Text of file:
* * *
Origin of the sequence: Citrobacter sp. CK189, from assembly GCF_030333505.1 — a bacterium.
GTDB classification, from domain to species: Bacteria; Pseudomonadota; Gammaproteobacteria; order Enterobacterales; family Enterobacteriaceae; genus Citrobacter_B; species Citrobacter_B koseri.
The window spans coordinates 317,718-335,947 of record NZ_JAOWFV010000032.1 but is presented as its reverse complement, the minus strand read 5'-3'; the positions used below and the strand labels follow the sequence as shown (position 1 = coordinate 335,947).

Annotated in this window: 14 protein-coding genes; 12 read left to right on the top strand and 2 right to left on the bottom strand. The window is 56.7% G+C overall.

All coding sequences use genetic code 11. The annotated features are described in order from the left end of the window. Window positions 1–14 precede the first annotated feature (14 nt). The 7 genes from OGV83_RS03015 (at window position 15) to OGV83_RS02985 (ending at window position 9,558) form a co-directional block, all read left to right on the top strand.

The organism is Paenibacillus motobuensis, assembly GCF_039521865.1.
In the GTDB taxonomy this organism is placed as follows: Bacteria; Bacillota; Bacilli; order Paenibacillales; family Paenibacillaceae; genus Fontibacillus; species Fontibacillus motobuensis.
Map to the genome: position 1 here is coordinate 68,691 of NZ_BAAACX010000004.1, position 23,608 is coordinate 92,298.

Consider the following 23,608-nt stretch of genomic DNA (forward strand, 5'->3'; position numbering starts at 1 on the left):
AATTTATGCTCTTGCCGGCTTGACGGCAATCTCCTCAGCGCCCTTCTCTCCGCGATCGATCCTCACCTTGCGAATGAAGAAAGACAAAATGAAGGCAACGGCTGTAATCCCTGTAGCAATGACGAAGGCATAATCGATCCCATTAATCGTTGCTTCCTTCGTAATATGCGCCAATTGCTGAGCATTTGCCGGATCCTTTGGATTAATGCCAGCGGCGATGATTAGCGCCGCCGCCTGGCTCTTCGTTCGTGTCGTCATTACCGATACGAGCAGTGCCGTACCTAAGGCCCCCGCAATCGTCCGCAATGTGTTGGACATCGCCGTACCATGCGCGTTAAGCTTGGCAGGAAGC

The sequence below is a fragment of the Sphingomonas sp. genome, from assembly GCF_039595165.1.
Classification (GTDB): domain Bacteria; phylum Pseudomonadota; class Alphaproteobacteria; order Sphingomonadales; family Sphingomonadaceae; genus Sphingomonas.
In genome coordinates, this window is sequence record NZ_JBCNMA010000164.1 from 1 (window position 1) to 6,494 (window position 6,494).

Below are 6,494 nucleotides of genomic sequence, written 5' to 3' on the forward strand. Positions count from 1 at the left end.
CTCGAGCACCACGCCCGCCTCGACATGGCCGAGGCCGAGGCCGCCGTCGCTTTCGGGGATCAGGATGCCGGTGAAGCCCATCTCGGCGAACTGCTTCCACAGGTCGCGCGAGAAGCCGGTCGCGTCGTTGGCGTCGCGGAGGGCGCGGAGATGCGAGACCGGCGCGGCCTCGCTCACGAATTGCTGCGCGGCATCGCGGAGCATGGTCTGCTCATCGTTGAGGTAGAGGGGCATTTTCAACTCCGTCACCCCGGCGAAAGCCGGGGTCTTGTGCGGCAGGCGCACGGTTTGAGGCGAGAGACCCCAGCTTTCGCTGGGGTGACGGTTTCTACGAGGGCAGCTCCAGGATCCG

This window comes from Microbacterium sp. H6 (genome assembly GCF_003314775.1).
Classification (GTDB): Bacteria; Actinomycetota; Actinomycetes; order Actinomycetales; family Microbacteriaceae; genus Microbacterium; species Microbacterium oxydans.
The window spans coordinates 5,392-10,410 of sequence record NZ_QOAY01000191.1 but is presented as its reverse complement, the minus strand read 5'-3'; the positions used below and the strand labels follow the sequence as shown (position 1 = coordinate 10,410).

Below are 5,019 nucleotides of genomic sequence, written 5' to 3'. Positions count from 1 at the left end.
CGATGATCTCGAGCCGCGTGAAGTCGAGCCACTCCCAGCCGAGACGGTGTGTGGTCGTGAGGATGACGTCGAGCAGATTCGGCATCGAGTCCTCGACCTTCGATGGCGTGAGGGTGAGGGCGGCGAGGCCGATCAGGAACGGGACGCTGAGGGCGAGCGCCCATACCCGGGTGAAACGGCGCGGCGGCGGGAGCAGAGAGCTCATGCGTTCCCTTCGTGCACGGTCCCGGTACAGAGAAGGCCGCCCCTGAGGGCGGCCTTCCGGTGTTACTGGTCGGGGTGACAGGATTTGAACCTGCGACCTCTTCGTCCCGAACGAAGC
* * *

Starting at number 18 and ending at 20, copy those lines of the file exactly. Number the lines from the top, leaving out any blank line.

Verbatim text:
The window spans coordinates 5,392-10,410 of sequence record NZ_QOAY01000191.1 but is presented as its reverse complement, the minus strand read 5'-3'; the positions used below and the strand labels follow the sequence as shown (position 1 = coordinate 10,410).

Below are 5,019 nucleotides of genomic sequence, written 5' to 3'. Positions count from 1 at the left end.
CGATGATCTCGAGCCGCGTGAAGTCGAGCCACTCCCAGCCGAGACGGTGTGTGGTCGTGAGGATGACGTCGAGCAGATTCGGCATCGAGTCCTCGACCTTCGATGGCGTGAGGGTGAGGGCGGCGAGGCCGATCAGGAACGGGACGCTGAGGGCGAGCGCCCATACCCGGGTGAAACGGCGCGGCGGCGGGAGCAGAGAGCTCATGCGTTCCCTTCGTGCACGGTCCCGGTACAGAGAAGGCCGCCCCTGAGGGCGGCCTTCCGGTGTTACTGGTCGGGGTGACAGGATTTGAACCTGCGACCTCTTCGTCCCGAACGAAGC